Skiing Japan’s mountain madness
Shimokura at Hachimantai is one of 17 ski areas dispersed around Iwate-san, the highest peak (2038 metres) in the Tohoku region of northern Honshu, Japan. Here, powder is god, foreigners are unheard of and if you don’t attempt a three-metre wide, double-black diamond run – even as a beginner – then you’re missing out.
I arrived at Appi, the first stop on my itinerary, a complete novice snowboarder (I’ve attempted it once before). My mission, over the next seven days, is to sample several of the best ski areas in the Iwate prefecture and go home a confident boarder.
I exit the chairlift on the first day – one foot strapped to my board – with the grace of a two-tonne elephant. Parking myself on the side of the wide, powdery white, groomed run, I try to make a snowball. But the tiny snowflakes refuse to stick and float away from my gloves like dust. This is what they mean by aspirin snow. It’s the light, dry and just-right stuff that makes even the most diehard snow junkie regress to a giggly 10-year-old.
“An ogre once lived on the mountain,” says Aki, my guide, pointing to the cup-shaped summit of nearby Iwate as I click the other foot into my board. “He kept annoying the local people so they asked him to stop. The ogre promised he would, but the people made him sign a contract by putting his hand on the rock. That’s how Mt Iwate got its name ‘rock hand’.”
I soon discover the most scenic, and thrilling, run down a mountain in Tohoku is achievable for even the most timid boarder. Appi’s yamabato run is a 5.5-kilometre beginner trail that starts at the summit of Mt Maemori and ends 20 minutes later at the backdoor to the hotel. It’s one of just a handful of spots in the region where beginners can actually descend from a mountain top.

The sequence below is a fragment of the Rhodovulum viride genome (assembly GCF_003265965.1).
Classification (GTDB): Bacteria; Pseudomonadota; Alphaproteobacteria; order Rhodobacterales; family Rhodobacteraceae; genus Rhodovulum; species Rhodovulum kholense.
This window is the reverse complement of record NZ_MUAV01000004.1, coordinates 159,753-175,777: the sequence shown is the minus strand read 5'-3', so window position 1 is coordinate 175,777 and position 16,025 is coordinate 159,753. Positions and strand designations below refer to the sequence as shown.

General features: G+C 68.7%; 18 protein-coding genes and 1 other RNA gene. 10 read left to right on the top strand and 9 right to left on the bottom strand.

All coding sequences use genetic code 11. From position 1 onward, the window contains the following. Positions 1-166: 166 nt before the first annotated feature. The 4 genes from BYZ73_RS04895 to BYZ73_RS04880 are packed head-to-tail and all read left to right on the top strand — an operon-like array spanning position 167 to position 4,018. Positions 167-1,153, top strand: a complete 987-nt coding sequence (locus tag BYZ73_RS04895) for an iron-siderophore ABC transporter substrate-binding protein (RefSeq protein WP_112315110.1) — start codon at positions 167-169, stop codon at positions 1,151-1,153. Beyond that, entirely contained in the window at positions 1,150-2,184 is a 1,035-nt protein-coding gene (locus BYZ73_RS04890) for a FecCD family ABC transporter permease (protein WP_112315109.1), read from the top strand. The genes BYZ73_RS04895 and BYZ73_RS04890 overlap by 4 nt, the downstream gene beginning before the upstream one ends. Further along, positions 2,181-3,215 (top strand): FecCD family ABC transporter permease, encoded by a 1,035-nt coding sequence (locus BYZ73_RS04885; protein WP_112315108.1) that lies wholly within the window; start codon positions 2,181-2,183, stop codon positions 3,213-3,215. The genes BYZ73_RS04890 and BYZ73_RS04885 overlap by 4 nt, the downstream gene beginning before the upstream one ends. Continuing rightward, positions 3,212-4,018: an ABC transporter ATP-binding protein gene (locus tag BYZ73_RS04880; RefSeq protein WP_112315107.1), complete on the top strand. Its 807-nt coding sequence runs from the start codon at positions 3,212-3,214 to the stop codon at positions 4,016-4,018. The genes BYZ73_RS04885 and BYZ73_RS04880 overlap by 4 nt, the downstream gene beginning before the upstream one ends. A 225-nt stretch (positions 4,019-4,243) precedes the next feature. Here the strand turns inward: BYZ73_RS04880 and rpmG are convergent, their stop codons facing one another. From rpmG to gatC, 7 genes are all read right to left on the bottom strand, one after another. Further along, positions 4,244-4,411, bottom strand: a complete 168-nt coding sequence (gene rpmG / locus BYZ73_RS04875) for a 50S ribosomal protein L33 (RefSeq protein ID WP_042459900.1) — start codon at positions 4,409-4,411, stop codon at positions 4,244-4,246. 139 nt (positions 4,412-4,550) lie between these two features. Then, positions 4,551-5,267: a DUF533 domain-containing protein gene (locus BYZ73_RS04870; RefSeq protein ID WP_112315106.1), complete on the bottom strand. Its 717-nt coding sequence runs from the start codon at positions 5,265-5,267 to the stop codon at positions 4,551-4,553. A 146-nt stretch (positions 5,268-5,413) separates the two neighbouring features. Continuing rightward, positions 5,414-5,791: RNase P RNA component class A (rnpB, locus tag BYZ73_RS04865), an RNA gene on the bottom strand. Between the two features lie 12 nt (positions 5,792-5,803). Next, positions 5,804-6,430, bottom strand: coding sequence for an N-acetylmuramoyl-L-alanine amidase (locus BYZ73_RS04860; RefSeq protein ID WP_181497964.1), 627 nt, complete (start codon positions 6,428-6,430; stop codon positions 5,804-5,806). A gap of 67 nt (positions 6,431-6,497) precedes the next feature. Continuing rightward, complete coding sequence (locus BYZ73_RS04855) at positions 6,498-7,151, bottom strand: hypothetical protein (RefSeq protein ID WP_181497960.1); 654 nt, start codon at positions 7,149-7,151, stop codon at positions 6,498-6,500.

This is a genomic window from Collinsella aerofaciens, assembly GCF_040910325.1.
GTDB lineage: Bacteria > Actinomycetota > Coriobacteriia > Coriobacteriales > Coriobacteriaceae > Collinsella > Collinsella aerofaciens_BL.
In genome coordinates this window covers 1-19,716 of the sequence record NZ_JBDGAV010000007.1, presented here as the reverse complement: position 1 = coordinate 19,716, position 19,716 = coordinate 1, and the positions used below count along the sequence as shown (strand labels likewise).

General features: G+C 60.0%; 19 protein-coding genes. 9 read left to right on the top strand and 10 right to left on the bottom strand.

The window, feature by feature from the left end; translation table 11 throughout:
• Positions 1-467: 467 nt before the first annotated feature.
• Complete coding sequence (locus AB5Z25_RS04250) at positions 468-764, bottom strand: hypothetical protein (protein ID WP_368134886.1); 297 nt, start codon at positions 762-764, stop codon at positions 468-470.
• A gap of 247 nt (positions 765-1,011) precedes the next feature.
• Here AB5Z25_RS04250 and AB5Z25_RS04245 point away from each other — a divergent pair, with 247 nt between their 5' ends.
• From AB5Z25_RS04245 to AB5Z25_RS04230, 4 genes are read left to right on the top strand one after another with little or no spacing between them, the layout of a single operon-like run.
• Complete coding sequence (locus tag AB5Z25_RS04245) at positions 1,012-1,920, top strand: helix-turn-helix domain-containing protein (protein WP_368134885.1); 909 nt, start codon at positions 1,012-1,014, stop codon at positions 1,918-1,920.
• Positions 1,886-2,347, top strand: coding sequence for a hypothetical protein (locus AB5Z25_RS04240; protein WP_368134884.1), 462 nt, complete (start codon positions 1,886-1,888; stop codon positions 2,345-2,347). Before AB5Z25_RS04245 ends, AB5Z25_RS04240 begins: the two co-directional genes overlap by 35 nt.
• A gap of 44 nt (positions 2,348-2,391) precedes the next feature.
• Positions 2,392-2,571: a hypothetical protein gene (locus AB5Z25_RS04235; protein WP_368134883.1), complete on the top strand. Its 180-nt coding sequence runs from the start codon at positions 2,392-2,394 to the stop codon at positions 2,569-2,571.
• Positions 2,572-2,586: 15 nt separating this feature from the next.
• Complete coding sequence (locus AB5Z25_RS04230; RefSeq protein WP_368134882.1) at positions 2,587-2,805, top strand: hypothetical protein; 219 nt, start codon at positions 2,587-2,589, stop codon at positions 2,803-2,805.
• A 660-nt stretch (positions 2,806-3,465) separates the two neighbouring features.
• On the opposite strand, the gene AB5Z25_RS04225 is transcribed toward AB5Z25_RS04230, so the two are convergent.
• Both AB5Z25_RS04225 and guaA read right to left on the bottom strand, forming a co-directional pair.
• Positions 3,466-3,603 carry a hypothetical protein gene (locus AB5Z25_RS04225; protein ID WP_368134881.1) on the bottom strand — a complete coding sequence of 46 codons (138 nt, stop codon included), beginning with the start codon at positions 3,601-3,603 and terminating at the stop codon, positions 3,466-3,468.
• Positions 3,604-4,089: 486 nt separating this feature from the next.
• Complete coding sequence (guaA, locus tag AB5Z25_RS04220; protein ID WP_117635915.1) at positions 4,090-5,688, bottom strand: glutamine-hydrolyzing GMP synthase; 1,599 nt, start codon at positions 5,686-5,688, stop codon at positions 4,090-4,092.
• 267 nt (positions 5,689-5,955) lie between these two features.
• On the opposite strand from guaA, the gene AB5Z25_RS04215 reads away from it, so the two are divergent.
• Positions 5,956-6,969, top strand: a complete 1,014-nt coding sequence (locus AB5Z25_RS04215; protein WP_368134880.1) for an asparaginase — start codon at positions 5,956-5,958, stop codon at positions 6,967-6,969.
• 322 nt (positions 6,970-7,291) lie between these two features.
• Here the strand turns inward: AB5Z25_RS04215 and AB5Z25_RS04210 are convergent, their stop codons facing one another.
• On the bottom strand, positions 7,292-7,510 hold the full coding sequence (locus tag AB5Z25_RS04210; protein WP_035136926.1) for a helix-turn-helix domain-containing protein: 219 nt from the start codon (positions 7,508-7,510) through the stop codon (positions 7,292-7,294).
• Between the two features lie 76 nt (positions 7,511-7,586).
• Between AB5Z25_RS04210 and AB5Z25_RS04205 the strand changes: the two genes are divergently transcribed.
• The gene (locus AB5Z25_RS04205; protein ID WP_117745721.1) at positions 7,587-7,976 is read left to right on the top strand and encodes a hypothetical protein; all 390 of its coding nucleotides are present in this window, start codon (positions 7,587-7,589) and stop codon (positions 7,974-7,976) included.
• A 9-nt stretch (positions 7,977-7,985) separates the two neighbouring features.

Midway down the run, my concentration wavers from piloting my snowboard to looking around in awe. The outline of Iwate looms behind us as we glide over plains and past young forests. I hear the occasional swish-swish of ski pants and some nasally J-pop drifting from speakers as we pass the gondola.
It’s not long before I take my first tumble. After the initial shock of being rotated as if I’m on a spin cycle, I realise it’s more like rolling around in fluff. As soon as I recompose myself, the adrenaline kicks in. I soon find a rhythm and any fear of falling evaporates. My board gains momentum at shocking speed and I arrive at the bottom with a ridiculous grin on my face.
I spend the next couple of days getting some quality boarding time under my belt. I test out the gentle slopes of Shizukuishi, the intermediate snow at Geto Kogen and the squeaky blue-tinged runs at Tazawako, which offer a spectacular panoramic view of Lake Tarawa – at 423 metres, Japan’s deepest lake.